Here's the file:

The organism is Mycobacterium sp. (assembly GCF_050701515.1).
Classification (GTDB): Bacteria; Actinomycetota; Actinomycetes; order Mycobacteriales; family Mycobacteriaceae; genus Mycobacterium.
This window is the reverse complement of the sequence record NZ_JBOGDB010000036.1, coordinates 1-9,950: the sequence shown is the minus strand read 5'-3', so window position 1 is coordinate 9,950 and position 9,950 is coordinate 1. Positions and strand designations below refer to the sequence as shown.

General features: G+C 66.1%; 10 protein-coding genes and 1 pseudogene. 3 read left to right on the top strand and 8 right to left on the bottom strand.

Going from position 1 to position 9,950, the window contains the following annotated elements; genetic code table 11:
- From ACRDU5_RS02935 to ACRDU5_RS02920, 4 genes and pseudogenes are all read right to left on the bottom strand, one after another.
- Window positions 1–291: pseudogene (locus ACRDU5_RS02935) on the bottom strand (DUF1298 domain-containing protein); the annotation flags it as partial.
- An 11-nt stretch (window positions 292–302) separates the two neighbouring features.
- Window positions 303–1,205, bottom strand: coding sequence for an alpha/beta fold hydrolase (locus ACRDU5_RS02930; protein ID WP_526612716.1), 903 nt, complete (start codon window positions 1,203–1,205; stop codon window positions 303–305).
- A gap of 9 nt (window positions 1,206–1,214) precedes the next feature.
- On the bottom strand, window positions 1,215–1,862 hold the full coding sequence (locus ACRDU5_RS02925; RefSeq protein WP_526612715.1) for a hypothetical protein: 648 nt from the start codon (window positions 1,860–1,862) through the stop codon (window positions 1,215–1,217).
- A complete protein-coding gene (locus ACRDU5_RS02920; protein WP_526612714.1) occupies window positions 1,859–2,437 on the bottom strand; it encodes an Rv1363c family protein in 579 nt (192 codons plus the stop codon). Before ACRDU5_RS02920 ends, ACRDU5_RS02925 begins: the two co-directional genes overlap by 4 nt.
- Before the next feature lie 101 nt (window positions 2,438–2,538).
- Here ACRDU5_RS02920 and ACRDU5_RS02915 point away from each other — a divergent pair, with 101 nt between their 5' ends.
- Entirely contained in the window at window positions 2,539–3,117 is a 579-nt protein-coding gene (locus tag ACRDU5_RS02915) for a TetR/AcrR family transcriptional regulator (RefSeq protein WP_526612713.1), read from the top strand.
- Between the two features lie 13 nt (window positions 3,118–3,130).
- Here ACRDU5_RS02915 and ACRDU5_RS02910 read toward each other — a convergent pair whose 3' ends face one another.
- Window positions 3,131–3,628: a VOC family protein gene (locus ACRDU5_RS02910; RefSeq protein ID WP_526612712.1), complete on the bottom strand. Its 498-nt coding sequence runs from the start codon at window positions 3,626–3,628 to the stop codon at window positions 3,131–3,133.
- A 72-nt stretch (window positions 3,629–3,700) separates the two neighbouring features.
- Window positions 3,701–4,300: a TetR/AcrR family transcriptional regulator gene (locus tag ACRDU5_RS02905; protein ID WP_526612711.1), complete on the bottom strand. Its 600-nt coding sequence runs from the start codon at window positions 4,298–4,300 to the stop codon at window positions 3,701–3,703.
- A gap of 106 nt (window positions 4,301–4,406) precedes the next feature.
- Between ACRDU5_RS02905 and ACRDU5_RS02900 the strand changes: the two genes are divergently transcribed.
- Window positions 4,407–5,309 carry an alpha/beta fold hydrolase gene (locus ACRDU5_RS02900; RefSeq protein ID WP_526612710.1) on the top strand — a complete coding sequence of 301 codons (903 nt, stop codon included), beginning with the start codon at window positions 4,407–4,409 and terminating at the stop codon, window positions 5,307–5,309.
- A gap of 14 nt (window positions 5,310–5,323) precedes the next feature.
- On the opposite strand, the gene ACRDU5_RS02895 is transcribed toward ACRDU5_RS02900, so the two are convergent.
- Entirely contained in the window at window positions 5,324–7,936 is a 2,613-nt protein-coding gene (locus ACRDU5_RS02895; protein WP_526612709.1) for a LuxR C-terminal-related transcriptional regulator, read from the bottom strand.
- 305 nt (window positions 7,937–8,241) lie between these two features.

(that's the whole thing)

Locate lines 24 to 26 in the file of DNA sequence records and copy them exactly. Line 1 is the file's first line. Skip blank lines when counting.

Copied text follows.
- A gap of 14 nt (window positions 5,310–5,323) precedes the next feature.
- On the opposite strand, the gene ACRDU5_RS02895 is transcribed toward ACRDU5_RS02900, so the two are convergent.
- Entirely contained in the window at window positions 5,324–7,936 is a 2,613-nt protein-coding gene (locus ACRDU5_RS02895; protein WP_526612709.1) for a LuxR C-terminal-related transcriptional regulator, read from the bottom strand.